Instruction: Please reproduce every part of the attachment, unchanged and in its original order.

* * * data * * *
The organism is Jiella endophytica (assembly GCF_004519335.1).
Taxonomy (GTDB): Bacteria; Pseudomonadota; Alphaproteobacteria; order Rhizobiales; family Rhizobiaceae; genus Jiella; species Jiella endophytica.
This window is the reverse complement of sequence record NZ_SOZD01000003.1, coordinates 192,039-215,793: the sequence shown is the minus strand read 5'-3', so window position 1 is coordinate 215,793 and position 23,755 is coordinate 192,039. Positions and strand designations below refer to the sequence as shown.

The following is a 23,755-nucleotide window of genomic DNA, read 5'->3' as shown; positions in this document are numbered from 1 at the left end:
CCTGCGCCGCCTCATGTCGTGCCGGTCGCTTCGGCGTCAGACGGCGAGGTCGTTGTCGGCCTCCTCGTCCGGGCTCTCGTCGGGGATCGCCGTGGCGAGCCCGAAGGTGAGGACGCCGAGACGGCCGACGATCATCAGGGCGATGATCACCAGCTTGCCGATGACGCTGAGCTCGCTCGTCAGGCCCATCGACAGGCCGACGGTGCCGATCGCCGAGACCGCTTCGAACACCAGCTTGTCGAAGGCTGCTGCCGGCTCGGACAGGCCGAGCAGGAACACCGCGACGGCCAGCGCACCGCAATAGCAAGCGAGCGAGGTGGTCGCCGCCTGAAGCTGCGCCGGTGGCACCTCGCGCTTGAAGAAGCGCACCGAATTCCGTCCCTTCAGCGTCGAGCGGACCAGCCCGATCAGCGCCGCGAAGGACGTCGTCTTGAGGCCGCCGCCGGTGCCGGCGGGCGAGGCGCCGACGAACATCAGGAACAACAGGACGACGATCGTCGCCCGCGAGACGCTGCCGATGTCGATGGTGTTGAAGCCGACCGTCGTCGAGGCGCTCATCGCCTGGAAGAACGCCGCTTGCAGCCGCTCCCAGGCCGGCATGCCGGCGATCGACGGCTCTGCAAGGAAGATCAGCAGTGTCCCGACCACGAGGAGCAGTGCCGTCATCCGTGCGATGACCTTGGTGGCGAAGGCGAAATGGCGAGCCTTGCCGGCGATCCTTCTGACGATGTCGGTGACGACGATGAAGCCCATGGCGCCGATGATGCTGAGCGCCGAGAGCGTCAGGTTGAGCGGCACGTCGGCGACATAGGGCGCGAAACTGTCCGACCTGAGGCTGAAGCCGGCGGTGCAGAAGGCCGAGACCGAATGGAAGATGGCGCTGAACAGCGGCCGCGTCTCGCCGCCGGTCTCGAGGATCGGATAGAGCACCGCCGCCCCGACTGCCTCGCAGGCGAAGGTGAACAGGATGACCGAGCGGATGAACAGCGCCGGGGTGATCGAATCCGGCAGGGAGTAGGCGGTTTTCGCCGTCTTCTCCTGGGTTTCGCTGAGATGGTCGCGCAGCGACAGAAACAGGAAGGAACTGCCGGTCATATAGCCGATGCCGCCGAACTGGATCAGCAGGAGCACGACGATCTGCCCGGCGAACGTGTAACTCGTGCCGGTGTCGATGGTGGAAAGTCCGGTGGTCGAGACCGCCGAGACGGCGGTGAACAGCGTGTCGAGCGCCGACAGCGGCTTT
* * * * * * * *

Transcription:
The organism is Jiella endophytica (assembly GCF_004519335.1).
Taxonomy (GTDB): Bacteria; Pseudomonadota; Alphaproteobacteria; order Rhizobiales; family Rhizobiaceae; genus Jiella; species Jiella endophytica.
This window is the reverse complement of sequence record NZ_SOZD01000003.1, coordinates 192,039-215,793: the sequence shown is the minus strand read 5'-3', so window position 1 is coordinate 215,793 and position 23,755 is coordinate 192,039. Positions and strand designations below refer to the sequence as shown.

The following is a 23,755-nucleotide window of genomic DNA, read 5'->3' as shown; positions in this document are numbered from 1 at the left end:
CCTGCGCCGCCTCATGTCGTGCCGGTCGCTTCGGCGTCAGACGGCGAGGTCGTTGTCGGCCTCCTCGTCCGGGCTCTCGTCGGGGATCGCCGTGGCGAGCCCGAAGGTGAGGACGCCGAGACGGCCGACGATCATCAGGGCGATGATCACCAGCTTGCCGATGACGCTGAGCTCGCTCGTCAGGCCCATCGACAGGCCGACGGTGCCGATCGCCGAGACCGCTTCGAACACCAGCTTGTCGAAGGCTGCTGCCGGCTCGGACAGGCCGAGCAGGAACACCGCGACGGCCAGCGCACCGCAATAGCAAGCGAGCGAGGTGGTCGCCGCCTGAAGCTGCGCCGGTGGCACCTCGCGCTTGAAGAAGCGCACCGAATTCCGTCCCTTCAGCGTCGAGCGGACCAGCCCGATCAGCGCCGCGAAGGACGTCGTCTTGAGGCCGCCGCCGGTGCCGGCGGGCGAGGCGCCGACGAACATCAGGAACAACAGGACGACGATCGTCGCCCGCGAGACGCTGCCGATGTCGATGGTGTTGAAGCCGACCGTCGTCGAGGCGCTCATCGCCTGGAAGAACGCCGCTTGCAGCCGCTCCCAGGCCGGCATGCCGGCGATCGACGGCTCTGCAAGGAAGATCAGCAGTGTCCCGACCACGAGGAGCAGTGCCGTCATCCGTGCGATGACCTTGGTGGCGAAGGCGAAATGGCGAGCCTTGCCGGCGATCCTTCTGACGATGTCGGTGACGACGATGAAGCCCATGGCGCCGATGATGCTGAGCGCCGAGAGCGTCAGGTTGAGCGGCACGTCGGCGACATAGGGCGCGAAACTGTCCGACCTGAGGCTGAAGCCGGCGGTGCAGAAGGCCGAGACCGAATGGAAGATGGCGCTGAACAGCGGCCGCGTCTCGCCGCCGGTCTCGAGGATCGGATAGAGCACCGCCGCCCCGACTGCCTCGCAGGCGAAGGTGAACAGGATGACCGAGCGGATGAACAGCGCCGGGGTGATCGAATCCGGCAGGGAGTAGGCGGTTTTCGCCGTCTTCTCCTGGGTTTCGCTGAGATGGTCGCGCAGCGACAGAAACAGGAAGGAACTGCCGGTCATATAGCCGATGCCGCCGAACTGGATCAGCAGGAGCACGACGATCTGCCCGGCGAACGTGTAACTCGTGCCGGTGTCGATGGTGGAAAGTCCGGTGGTCGAGACCGCCGAGACGGCGGTGAACAGCGTGTCGAGCGCCGACAGCGGCTTT